There’s a positive mirroring effect when individuals grab hold of something to pursue because it’s important to them. People act, move and think in concert about ways to overcome obstacles and propel themselves forward towards this future. Even when they fight, they do so out of concern for the cause.
If you’ve been a part of a group that accomplished something remarkable, you know what this feels like. If you haven’t, well, there’s still hope.
I’ve been in this zone with groups twice in my 30-year corporate career. I feel fortunate to have caught this lightning in a bottle even once. The second time was a bonus. It was also the best because I understood the rarity and value at the moment more than those around me. I got to secretly savor the experience while others were living it for the first time.
In the fading view in the rear-view mirror, it’s easy to generalize about what created high-performance in those situations. No matter how hard you attempt to duplicate the ingredients in different settings, the outcome is never quite the same. It’s like making your Mom’s best coffee cake recipe from your childhood—it tastes good—but it’s never the same. Somewhere, there’s a missing ingredient.
4 Things that Don’t Generate High Performance:
1. Numbers don’t motivate. No one ever did anything genuinely extraordinary to make quarterly numbers or strengthen key performance indicators. Sure, there are occasional heroic efforts, but those are exceptions. In the case I’m describing, we’re talking about sustained heroic efforts, not one-offs.
2. Logical arguments or pleas fail to register. It’s reasonable to process on a big opportunity in a new market, but there’s nothing that tugs at the heartstrings here to motivate extraordinary performance.
3. Emotional pleas fall on deaf ears. Unless you hit an emotion that’s important to group members, it’s just a sad noise.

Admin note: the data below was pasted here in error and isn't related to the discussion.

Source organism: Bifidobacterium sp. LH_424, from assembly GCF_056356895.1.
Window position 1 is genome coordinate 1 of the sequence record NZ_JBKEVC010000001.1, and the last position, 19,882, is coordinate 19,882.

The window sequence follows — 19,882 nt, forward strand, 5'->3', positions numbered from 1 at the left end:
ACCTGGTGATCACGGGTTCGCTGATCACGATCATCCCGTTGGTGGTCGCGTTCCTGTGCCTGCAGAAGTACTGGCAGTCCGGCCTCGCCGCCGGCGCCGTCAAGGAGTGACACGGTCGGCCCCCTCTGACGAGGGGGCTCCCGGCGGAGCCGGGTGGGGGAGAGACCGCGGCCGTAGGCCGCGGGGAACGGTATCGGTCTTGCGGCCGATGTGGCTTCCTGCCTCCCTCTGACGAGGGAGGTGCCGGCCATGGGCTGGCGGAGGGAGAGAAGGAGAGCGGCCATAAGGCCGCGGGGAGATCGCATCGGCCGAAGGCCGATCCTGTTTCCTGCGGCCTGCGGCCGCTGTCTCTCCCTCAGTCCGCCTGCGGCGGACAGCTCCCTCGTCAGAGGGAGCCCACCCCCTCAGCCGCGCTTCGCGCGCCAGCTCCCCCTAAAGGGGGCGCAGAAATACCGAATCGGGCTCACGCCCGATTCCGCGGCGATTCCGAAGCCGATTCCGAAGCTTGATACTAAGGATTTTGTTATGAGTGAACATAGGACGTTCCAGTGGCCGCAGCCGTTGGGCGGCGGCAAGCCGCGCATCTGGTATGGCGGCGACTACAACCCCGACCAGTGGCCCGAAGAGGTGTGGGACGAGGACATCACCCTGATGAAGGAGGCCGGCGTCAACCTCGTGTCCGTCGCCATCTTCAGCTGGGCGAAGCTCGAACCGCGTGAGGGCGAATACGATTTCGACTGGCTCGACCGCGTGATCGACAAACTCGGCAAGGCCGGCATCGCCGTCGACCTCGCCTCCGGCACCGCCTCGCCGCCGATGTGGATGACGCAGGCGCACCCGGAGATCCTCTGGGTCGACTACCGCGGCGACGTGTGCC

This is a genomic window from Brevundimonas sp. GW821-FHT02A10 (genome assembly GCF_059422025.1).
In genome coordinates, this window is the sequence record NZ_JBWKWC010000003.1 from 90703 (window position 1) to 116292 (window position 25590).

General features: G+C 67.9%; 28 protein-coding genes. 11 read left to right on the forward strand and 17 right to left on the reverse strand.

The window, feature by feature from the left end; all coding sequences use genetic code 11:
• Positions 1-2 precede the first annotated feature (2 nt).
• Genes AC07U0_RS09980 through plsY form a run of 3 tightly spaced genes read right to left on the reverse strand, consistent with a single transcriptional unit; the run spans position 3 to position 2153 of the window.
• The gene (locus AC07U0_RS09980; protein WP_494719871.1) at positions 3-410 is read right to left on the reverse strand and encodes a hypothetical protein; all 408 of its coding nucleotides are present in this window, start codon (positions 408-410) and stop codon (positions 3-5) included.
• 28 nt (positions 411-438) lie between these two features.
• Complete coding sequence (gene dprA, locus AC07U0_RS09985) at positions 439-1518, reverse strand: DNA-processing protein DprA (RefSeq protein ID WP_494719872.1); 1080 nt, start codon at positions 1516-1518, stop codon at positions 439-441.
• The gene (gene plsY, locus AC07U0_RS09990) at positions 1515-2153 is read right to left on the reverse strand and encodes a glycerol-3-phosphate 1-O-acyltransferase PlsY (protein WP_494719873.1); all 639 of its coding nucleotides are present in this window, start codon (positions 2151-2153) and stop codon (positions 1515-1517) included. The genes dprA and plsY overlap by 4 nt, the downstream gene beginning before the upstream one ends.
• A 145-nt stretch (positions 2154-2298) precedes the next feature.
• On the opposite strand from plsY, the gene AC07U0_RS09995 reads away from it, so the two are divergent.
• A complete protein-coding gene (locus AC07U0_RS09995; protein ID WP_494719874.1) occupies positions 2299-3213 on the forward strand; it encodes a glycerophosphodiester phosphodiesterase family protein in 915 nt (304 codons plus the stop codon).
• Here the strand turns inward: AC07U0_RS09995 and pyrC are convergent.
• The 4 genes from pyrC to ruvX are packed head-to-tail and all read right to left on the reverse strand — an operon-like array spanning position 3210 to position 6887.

4. Command and control approaches don’t produce sustained high-performance. This approach might generate grudging good performance, but there’s a big gulf between good and great here.
The Basic Ingredients Essential for High Performance:
There are certainly some base ingredients that must be present for high performance to emerge. These include:
- The right leadership for the situation
- Values that mean something to people and are visible in the environment
- The right agglomeration of personalities and skills
- Absence of toxicity
All of these are essential, just like the primary ingredients in Mom’s coffee cake. Yet, without one—a cause that means something to everyone—success remains elusive.
The Cause Doesn’t Have to Be Life Altering
And while cause or clear and compelling purpose as it is often described sounds easy, it’s hard to bring to life.
Most might think that cause must be something profound. Save the planet. Save the whales. Save the pets.
Those are all wonderful causes. Yet, in our organizational settings, we’re often operating somewhere lower on the lofty scale than saving planets or even lives.
What’s interesting to me is that cause can be the spark of success even in environments or with products or services that are seemingly pedestrian. Roughly translated: your product or service doesn’t matter. I’ve observed teams sustain high performance while delivering software to manage data or hardware and software to manage restaurants.
It’s the people believing in the pursuit—whatever it is—that allows the cause to emerge as the final ingredient that promotes mirroring and the pursuit of success. Mom made her coffee cake to show her love for the family, not for the glory of making the world’s greatest coffee cake.
Everyone must agree that what they are doing in aggregate and as individuals matters.
No one does it for company glory. The logo on the business card doesn’t matter. Except when the logo means something to individuals united around a cause important to them.
The Bottom-Line for Now:
I’m regularly asked how to create high-performance. The answer is simple. Get the right people, bake in the right values and provide the right leadership. Then, mix in the right cause and stir and support for a few years. It’s simple. Just not easy.